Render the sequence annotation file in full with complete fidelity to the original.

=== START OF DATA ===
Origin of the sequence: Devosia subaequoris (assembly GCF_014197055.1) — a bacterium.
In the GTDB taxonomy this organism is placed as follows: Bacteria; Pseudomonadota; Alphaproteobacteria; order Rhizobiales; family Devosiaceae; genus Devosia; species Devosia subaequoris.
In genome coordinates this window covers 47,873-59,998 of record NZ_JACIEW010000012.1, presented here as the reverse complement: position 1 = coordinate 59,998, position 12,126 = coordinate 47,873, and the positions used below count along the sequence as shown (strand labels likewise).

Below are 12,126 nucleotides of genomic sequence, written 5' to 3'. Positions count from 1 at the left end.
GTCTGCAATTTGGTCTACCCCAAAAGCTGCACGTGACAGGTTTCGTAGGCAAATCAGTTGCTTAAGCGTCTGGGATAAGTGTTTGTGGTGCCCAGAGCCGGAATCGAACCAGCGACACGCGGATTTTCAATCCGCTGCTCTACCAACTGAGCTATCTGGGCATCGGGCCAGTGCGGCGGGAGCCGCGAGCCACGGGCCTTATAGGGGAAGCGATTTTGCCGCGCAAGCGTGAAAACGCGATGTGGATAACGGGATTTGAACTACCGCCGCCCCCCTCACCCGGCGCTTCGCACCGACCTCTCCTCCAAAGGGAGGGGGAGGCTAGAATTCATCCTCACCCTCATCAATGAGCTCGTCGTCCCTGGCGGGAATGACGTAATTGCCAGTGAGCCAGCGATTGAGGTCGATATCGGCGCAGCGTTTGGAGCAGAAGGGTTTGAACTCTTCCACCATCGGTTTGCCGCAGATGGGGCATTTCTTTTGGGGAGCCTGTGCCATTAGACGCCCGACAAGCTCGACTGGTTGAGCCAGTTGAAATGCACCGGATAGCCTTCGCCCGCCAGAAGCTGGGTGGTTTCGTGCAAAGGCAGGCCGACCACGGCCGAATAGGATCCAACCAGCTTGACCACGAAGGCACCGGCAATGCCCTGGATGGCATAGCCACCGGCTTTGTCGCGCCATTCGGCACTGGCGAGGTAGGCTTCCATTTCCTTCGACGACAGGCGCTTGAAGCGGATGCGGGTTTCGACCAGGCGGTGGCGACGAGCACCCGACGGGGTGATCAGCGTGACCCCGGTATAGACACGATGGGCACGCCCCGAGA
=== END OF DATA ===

Origin of the sequence: Devosia subaequoris (assembly GCF_014197055.1) — a bacterium.
In the GTDB taxonomy this organism is placed as follows: Bacteria; Pseudomonadota; Alphaproteobacteria; order Rhizobiales; family Devosiaceae; genus Devosia; species Devosia subaequoris.
In genome coordinates this window covers 47,873-59,998 of record NZ_JACIEW010000012.1, presented here as the reverse complement: position 1 = coordinate 59,998, position 12,126 = coordinate 47,873, and the positions used below count along the sequence as shown (strand labels likewise).

Below are 12,126 nucleotides of genomic sequence, written 5' to 3'. Positions count from 1 at the left end.
GTCTGCAATTTGGTCTACCCCAAAAGCTGCACGTGACAGGTTTCGTAGGCAAATCAGTTGCTTAAGCGTCTGGGATAAGTGTTTGTGGTGCCCAGAGCCGGAATCGAACCAGCGACACGCGGATTTTCAATCCGCTGCTCTACCAACTGAGCTATCTGGGCATCGGGCCAGTGCGGCGGGAGCCGCGAGCCACGGGCCTTATAGGGGAAGCGATTTTGCCGCGCAAGCGTGAAAACGCGATGTGGATAACGGGATTTGAACTACCGCCGCCCCCCTCACCCGGCGCTTCGCACCGACCTCTCCTCCAAAGGGAGGGGGAGGCTAGAATTCATCCTCACCCTCATCAATGAGCTCGTCGTCCCTGGCGGGAATGACGTAATTGCCAGTGAGCCAGCGATTGAGGTCGATATCGGCGCAGCGTTTGGAGCAGAAGGGTTTGAACTCTTCCACCATCGGTTTGCCGCAGATGGGGCATTTCTTTTGGGGAGCCTGTGCCATTAGACGCCCGACAAGCTCGACTGGTTGAGCCAGTTGAAATGCACCGGATAGCCTTCGCCCGCCAGAAGCTGGGTGGTTTCGTGCAAAGGCAGGCCGACCACGGCCGAATAGGATCCAACCAGCTTGACCACGAAGGCACCGGCAATGCCCTGGATGGCATAGCCACCGGCTTTGTCGCGCCATTCGGCACTGGCGAGGTAGGCTTCCATTTCCTTCGACGACAGGCGCTTGAAGCGGATGCGGGTTTCGACCAGGCGGTGGCGACGAGCACCCGACGGGGTGATCAGCGTGACCCCGGTATAGACACGATGGGCACGCCCCGAGA